Royal Statistical Society
What we do
‘Our vision is a world where data are at the heart of understanding and decision-making.’
Established in 1834, we are one of the world’s leading organizations advocating for the significance of statistics and data. We’re a professional body for all statisticians and data analysts – wherever they may live. We have more than 10,000 members in the UK and across the world. As a charity, we advocate for the key role of statistics and data in society and work to provide that policy formulation and decision-making are informed by evidence for the public good. Everything we do is guided by our Strategic Plan 2018-22, which has six aims at its heart. You can also view our annual Activity Plan for 2021, which outlines how we are working to achieve our aims. The Society has a long and distinguished history as one of the prominent statistical organizations in the world. From its beginnings in 1834 to the current day we have made sure statistics continues to be promoted and applied for the public good.
In 1833, the British Association for the Advancement of Science (BA) created a statistical section, following a presentation by the Belgian statistician Adolphe Quetelet to its fellows. This proved so popular that a year later, a Statistical Society was founded by Charles Babbage, Thomas Malthus, and Richard Jones with the Marquis of Lansdowne as President. During 1834, 411 fellows joined, representing politics, the army, law, history, physical science, philosophy, the church, art, journalism, medicine, and philanthropy as well as economists and statisticians. The founding aims were ‘the collection and classification of all facts illustrative of the present condition and prospects of society, especially as it exists in the British Dominions’. The early committee structure and work illustrate our basis in social issues rather than mathematics. Early priorities were defined as:
- The investigation of various areas of statistics and compile reliable data
- Establishment of a library of statistical works – the end of the committee structure enabled fellows to concentrate on the library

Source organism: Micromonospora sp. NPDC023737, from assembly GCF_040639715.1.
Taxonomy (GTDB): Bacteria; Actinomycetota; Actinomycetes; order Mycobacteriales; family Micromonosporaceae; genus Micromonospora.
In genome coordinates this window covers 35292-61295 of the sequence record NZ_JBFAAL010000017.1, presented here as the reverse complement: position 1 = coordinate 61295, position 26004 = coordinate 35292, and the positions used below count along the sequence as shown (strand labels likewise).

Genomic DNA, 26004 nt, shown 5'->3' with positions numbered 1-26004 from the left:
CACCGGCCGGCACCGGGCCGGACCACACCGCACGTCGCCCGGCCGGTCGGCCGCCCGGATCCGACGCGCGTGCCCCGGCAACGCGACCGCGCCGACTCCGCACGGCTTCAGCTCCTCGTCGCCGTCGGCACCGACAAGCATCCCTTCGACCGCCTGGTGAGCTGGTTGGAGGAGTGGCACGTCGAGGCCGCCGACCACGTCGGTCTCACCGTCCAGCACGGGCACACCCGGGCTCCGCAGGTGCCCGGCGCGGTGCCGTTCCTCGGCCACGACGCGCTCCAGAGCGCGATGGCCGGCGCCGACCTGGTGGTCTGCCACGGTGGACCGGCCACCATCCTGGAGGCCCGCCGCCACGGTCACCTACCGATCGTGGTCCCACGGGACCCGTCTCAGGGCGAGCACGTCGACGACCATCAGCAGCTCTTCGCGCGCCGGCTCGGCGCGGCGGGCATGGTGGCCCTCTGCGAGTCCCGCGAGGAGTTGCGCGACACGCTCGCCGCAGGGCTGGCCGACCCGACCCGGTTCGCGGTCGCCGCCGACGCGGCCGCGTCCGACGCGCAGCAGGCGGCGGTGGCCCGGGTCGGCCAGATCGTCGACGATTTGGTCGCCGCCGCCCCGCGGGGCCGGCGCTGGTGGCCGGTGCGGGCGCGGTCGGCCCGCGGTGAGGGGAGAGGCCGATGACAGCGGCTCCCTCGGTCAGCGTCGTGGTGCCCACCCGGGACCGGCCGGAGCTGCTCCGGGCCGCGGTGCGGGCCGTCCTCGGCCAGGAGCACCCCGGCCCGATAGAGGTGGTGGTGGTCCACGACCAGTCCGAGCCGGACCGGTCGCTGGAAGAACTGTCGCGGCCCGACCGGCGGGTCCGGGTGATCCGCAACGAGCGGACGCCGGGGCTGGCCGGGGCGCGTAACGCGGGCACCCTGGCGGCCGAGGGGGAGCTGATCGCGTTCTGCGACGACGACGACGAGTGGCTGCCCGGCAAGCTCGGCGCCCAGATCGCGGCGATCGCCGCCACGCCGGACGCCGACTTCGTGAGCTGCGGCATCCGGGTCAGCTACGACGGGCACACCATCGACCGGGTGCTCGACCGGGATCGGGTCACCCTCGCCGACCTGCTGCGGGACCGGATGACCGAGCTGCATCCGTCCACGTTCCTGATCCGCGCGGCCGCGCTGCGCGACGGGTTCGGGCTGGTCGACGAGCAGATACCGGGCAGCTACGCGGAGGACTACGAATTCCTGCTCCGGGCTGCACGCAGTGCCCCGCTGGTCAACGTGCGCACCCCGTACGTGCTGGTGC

- Publication of papers – ‘Proceedings’ was our first publication and was replaced by the ‘Journal’ in 1838
- Monthly meetings for fellows and their guests to read and discuss papers
- The development of an efficient census system is one of our continuing concerns.
Expansion in the 1900s
During this time, the Society improved its activities and expanded its influence by:
- Setting up study groups and sections
- Publication of our journal series
- Founding medals and awards
- Delivering professional qualifications and accreditation
- In 1954 we moved to our own premises.
In 1993 we merged with the Institute of Statisticians (IoS) but retained the title of the Royal Statistical Society.
Relevance and diversity in the 2000s
Our work to promote the relevance of statistics to a large audience is highlighted by the publication of our magazine, Significance, and the launch of our Data Manifesto.
We’ve always been an inclusive Society: Florence Nightingale was our first female member in 1858, Stella Cunliffe our first female president in 1975. Our first overseas member was one of our founders Adolphe Quetelet from Belgium – now, around a quarter of our members are based internationally. Our Young Statisticians’ Section, launched in 2009, assists and brings together career-young statisticians during their first ten years in the profession. We have an increasing number of data analysts attending our events and joining our membership. With data as a key driver for prosperity in the 21st century, we can only see our role and influence increasing.